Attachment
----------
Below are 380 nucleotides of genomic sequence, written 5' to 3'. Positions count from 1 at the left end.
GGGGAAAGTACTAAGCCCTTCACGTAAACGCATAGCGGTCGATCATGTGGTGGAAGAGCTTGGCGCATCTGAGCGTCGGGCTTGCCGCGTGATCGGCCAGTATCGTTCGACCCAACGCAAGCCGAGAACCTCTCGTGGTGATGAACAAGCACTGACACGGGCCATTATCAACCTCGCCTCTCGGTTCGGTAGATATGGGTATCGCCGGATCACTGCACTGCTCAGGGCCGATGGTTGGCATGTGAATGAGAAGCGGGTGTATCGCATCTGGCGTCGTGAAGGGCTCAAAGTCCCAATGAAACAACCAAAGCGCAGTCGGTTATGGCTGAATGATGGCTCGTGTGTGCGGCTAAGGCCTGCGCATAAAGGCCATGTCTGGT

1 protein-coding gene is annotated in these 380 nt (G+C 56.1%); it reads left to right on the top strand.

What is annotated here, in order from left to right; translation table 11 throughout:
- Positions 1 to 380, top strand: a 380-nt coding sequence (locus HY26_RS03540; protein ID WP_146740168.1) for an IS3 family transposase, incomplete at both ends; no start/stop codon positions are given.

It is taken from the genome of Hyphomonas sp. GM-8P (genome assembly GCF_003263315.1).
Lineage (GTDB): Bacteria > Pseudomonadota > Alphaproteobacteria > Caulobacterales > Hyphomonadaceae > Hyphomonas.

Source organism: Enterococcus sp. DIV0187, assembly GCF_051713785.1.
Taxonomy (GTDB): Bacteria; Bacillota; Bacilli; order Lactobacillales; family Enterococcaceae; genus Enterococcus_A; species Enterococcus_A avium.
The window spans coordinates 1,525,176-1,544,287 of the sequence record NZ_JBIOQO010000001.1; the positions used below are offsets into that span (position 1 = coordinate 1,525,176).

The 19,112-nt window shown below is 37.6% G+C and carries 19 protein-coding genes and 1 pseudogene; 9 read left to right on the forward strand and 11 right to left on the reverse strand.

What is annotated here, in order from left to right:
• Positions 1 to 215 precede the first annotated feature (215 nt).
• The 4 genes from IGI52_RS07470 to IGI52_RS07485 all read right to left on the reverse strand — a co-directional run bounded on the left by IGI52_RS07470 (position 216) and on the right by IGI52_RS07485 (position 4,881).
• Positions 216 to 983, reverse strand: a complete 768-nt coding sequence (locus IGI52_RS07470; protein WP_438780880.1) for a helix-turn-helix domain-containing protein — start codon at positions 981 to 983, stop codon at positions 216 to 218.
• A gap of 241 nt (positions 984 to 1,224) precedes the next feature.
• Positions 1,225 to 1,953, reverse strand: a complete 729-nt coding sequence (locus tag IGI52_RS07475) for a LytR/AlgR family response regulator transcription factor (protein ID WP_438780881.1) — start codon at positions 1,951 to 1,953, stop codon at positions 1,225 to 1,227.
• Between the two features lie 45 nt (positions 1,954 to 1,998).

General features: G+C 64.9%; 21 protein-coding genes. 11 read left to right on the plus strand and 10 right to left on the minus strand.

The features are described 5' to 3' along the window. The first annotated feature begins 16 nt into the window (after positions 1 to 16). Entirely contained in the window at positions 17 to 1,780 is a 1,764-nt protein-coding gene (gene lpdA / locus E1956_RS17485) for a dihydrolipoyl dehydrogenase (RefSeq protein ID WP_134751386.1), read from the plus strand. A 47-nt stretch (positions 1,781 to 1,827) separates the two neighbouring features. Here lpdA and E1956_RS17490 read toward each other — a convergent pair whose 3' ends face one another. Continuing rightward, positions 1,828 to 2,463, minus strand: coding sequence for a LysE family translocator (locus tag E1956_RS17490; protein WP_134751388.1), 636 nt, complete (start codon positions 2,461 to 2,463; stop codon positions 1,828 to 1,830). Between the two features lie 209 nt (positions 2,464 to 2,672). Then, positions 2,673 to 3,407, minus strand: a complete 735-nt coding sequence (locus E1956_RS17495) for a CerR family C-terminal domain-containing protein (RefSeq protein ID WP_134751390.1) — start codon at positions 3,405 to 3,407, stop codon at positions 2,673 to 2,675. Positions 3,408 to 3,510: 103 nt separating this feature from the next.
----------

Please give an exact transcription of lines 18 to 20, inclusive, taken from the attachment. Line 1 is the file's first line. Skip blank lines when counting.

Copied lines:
• Between the two features lie 45 nt (positions 1,954 to 1,998).

General features: G+C 64.9%; 21 protein-coding genes. 11 read left to right on the plus strand and 10 right to left on the minus strand.

The features are described 5' to 3' along the window. The first annotated feature begins 16 nt into the window (after positions 1 to 16). Entirely contained in the window at positions 17 to 1,780 is a 1,764-nt protein-coding gene (gene lpdA / locus E1956_RS17485) for a dihydrolipoyl dehydrogenase (RefSeq protein ID WP_134751386.1), read from the plus strand. A 47-nt stretch (positions 1,781 to 1,827) separates the two neighbouring features. Here lpdA and E1956_RS17490 read toward each other — a convergent pair whose 3' ends face one another. Continuing rightward, positions 1,828 to 2,463, minus strand: coding sequence for a LysE family translocator (locus tag E1956_RS17490; protein WP_134751388.1), 636 nt, complete (start codon positions 2,461 to 2,463; stop codon positions 1,828 to 1,830). Between the two features lie 209 nt (positions 2,464 to 2,672). Then, positions 2,673 to 3,407, minus strand: a complete 735-nt coding sequence (locus E1956_RS17495) for a CerR family C-terminal domain-containing protein (RefSeq protein ID WP_134751390.1) — start codon at positions 3,405 to 3,407, stop codon at positions 2,673 to 2,675. Positions 3,408 to 3,510: 103 nt separating this feature from the next.